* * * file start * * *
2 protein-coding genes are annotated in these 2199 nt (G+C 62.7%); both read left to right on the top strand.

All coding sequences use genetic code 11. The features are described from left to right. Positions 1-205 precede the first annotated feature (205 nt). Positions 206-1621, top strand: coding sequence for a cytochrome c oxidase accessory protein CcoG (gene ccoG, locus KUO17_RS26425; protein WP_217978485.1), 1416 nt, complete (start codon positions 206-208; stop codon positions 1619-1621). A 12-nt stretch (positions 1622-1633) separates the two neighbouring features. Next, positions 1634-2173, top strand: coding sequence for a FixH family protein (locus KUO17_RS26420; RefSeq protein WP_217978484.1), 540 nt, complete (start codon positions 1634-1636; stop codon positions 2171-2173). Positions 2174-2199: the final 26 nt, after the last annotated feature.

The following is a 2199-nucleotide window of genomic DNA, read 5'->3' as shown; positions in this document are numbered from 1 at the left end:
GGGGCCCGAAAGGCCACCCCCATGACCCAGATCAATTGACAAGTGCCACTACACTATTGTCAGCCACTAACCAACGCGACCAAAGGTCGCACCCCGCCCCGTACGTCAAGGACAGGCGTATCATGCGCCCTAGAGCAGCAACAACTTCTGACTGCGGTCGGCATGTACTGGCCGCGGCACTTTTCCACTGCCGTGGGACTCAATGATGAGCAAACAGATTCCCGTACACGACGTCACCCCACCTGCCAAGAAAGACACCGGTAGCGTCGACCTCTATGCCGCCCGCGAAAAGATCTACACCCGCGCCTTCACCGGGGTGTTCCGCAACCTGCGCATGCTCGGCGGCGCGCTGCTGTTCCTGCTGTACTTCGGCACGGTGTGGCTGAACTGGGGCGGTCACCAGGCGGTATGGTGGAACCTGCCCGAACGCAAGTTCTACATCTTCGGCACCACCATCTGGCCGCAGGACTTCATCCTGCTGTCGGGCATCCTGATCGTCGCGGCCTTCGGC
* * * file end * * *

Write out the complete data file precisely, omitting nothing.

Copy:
2 protein-coding genes are annotated in these 2199 nt (G+C 62.7%); both read left to right on the top strand.

All coding sequences use genetic code 11. The features are described from left to right. Positions 1-205 precede the first annotated feature (205 nt). Positions 206-1621, top strand: coding sequence for a cytochrome c oxidase accessory protein CcoG (gene ccoG, locus KUO17_RS26425; protein WP_217978485.1), 1416 nt, complete (start codon positions 206-208; stop codon positions 1619-1621). A 12-nt stretch (positions 1622-1633) separates the two neighbouring features. Next, positions 1634-2173, top strand: coding sequence for a FixH family protein (locus KUO17_RS26420; RefSeq protein WP_217978484.1), 540 nt, complete (start codon positions 1634-1636; stop codon positions 2171-2173). Positions 2174-2199: the final 26 nt, after the last annotated feature.

The following is a 2199-nucleotide window of genomic DNA, read 5'->3' as shown; positions in this document are numbered from 1 at the left end:
GGGGCCCGAAAGGCCACCCCCATGACCCAGATCAATTGACAAGTGCCACTACACTATTGTCAGCCACTAACCAACGCGACCAAAGGTCGCACCCCGCCCCGTACGTCAAGGACAGGCGTATCATGCGCCCTAGAGCAGCAACAACTTCTGACTGCGGTCGGCATGTACTGGCCGCGGCACTTTTCCACTGCCGTGGGACTCAATGATGAGCAAACAGATTCCCGTACACGACGTCACCCCACCTGCCAAGAAAGACACCGGTAGCGTCGACCTCTATGCCGCCCGCGAAAAGATCTACACCCGCGCCTTCACCGGGGTGTTCCGCAACCTGCGCATGCTCGGCGGCGCGCTGCTGTTCCTGCTGTACTTCGGCACGGTGTGGCTGAACTGGGGCGGTCACCAGGCGGTATGGTGGAACCTGCCCGAACGCAAGTTCTACATCTTCGGCACCACCATCTGGCCGCAGGACTTCATCCTGCTGTCGGGCATCCTGATCGTCGCGGCCTTCGGC